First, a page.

Entanglement

I bought a book today: Entanglement, by Amir D. Aczel. I currently think it’s fascinating and amazing, but that is only because I have never tried ensuring that 100 young people could all answer the same questions about it. I’m sure it could become tedious somehow. What’s not why I’m mentioning it. I’m only two chapters in, so I can’t write a review yet, either.  So far I have been struck by two things — two ways in which actual life is more like fairy tales than not (until we have grown too used to it, and tried bludgeoning it into the minds of our reluctant youth). Mr Aczel begins with a story of how, as Quantum Mechanics was being discovered, or invented, as the case may be, Einstein and some other excellent physicists noticed a peculiarity in their model: it predicted that two particles could effect each other instantly at some distance — any possible distance. This is in opposition to our understanding of causality, and so they said that quantum mechanics must not be a complete system (or something like that — I get my terms confused). They put this out as a challenge to other scientists. It’s not possible. It’s not causal. There must be something wrong with the equations. Later other scientists managed to show that the irregularity wasn’t with the math, or the system, but with the world.

I was struck by this account because of the ways in which we can and cannot properly and truthfully utilize rational consistency. The first place I recall encountering this idea was in G K Chesterton’s Orthodoxy: he had found that when he encountered an oddity in Christianity, it was generally because there was an oddity in the world as well. For some reason I cannot even begin to fathom, mathematical physics has something of that quality as well. It’s very strange that there should be irrational numbers as well, but they must be well suited to the reality of things or we wouldn’t calculate with them.

The second thing I was struck by was the way in which the experiments were done. The first experiment described is the one where you shoot a single photon of light through a double slit, and end up with a wave-like interference pattern, leading the scientist to conclude that the two possible states of the photon was (were?) interfering with it (them?) selfe(s). Then they did this experiment with single atoms, leading to similar results. Very strange and creepy. But it’s also pretty strange and creepy that some people know how to send off light one photon at a time, and then measure the results. Perhaps I’m only saying this because the most technical part of my college education consisted on melting resin onto zinc, smashing flowers onto it, and then etching the parts the flowers had taken off onto it in acid — but… of course we know how to do this stuff. I mean, we apparently know how to breed genetically modified mice with florescent neurons and then count their neural receptors. But still. All the same. We can send atoms through some kind of screen with holes on it one at a time and then measure the results. I knew this, but all the same… how do people do that? What does an atom meter look like? How does it work? How does someone make it? How do they measure their results? How do they move single molecules about without them getting lost? Is there a special molecule cage, so that you know that you have the same one you started with — the entangled one — instead of an impostor?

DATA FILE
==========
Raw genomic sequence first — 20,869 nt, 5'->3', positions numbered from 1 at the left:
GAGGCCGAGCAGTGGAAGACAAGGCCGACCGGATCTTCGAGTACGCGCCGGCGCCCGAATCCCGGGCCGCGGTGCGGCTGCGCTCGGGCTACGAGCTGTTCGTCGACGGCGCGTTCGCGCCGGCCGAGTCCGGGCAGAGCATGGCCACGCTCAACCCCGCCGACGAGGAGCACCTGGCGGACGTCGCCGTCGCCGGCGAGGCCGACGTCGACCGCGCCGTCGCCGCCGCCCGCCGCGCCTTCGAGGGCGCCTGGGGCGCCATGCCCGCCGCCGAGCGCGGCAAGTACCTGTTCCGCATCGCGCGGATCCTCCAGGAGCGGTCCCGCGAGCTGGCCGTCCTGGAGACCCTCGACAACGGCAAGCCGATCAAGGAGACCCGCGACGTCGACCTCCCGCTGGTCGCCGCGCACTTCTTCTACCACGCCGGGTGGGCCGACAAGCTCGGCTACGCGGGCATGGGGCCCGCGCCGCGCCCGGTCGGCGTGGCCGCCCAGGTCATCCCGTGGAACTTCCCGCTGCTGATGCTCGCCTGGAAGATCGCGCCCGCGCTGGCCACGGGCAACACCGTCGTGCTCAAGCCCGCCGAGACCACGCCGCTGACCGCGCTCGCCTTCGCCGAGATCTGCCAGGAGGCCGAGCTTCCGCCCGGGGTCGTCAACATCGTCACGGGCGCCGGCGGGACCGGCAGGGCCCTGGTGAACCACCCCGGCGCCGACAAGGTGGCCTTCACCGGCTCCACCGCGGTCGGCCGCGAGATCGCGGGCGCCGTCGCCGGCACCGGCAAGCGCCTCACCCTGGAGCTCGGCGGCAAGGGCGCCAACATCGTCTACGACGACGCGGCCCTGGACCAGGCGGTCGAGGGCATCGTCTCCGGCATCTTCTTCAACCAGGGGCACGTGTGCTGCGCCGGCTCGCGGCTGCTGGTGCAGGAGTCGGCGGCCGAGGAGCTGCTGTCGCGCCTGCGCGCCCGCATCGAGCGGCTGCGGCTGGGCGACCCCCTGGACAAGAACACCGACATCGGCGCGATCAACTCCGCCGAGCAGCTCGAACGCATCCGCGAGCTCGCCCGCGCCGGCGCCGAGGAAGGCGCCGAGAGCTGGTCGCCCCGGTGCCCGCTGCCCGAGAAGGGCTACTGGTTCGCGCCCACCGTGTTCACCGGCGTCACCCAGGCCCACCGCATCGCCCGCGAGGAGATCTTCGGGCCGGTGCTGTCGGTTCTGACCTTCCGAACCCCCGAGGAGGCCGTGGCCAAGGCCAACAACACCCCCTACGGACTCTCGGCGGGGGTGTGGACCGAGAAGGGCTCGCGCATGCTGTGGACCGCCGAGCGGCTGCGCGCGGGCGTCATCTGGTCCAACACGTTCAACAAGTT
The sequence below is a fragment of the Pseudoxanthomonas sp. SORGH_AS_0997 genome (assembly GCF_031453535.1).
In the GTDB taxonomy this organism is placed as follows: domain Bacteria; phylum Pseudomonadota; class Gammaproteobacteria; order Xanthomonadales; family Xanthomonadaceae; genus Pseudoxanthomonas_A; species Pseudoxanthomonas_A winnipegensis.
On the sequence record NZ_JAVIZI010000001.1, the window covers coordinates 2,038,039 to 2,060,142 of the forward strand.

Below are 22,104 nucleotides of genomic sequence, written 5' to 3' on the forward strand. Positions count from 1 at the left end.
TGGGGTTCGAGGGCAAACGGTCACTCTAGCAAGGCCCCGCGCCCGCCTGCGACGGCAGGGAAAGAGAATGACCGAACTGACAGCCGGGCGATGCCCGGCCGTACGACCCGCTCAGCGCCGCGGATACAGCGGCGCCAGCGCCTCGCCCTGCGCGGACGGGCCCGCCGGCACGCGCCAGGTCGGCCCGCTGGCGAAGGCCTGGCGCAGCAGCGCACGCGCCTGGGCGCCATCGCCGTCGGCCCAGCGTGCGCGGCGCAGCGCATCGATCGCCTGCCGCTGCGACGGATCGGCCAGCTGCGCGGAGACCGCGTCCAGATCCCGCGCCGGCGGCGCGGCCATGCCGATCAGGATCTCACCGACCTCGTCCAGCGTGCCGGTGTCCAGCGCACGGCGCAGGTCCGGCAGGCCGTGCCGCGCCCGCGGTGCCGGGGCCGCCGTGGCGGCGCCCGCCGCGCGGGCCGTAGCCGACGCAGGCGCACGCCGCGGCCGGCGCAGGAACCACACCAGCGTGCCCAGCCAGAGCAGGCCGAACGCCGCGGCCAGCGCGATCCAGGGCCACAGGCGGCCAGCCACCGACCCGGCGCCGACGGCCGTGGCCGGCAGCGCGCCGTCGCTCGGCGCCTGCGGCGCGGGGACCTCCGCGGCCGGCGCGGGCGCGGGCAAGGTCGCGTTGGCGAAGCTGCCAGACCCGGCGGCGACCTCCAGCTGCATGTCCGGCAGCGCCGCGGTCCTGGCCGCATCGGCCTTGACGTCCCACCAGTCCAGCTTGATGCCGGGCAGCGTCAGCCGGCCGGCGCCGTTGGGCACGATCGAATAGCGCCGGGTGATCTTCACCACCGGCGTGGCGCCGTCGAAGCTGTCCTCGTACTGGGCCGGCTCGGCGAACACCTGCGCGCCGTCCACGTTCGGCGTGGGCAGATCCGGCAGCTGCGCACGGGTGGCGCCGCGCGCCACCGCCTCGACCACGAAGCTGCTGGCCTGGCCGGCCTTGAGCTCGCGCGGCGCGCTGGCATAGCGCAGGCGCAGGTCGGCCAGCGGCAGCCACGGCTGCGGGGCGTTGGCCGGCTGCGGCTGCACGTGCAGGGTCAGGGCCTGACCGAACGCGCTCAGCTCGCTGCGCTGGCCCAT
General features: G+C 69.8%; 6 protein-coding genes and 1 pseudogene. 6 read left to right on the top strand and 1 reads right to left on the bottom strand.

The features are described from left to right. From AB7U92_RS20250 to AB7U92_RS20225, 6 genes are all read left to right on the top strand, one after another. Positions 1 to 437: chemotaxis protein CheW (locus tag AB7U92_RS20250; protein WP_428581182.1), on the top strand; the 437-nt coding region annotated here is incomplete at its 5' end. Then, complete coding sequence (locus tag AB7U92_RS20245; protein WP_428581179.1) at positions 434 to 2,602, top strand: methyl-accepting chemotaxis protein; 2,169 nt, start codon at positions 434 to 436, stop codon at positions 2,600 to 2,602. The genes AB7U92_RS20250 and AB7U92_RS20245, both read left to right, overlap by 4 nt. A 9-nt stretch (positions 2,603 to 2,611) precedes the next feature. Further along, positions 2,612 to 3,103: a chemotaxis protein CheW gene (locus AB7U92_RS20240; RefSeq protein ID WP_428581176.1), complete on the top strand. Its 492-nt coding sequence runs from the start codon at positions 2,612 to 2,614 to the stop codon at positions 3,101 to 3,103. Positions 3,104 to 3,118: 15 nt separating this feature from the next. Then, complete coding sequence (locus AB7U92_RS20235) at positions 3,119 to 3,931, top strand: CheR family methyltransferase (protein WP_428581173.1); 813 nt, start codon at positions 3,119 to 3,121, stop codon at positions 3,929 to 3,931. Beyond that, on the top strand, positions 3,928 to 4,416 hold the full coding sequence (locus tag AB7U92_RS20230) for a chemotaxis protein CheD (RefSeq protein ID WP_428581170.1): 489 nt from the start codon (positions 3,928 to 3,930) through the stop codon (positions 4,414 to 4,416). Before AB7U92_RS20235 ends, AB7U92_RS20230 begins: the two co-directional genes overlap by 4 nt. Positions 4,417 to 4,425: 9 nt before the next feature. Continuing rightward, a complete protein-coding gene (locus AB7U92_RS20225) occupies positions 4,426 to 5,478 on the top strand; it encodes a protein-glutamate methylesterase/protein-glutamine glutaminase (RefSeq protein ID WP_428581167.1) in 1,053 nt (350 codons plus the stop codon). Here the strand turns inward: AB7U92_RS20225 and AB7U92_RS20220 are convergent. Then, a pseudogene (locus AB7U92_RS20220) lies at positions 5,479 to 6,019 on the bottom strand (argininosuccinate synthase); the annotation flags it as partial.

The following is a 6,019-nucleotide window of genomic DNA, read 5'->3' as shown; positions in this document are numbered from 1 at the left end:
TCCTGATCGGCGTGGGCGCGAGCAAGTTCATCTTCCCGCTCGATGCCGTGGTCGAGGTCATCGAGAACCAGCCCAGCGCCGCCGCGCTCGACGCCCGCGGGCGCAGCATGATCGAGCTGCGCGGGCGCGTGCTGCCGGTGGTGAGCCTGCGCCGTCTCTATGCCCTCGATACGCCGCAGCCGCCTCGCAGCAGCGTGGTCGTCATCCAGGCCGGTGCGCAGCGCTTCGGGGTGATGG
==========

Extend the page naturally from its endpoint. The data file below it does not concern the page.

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One thought on “Entanglement

  1. Very nice post. As to how they do it? I don’t have a clue. But in general, science is kind of like well-controlled art. Melting resin onto zinc is a good example. It can become a perfectly useful science experiment by controlling all the variables. How fast it melts, at what temperature, what type of resin. Moving atoms is similar. Moving atoms is something you do all the time. Controlling all the variables is what makes it a useful experiment, and understanding what the results mean is where the hard work is.

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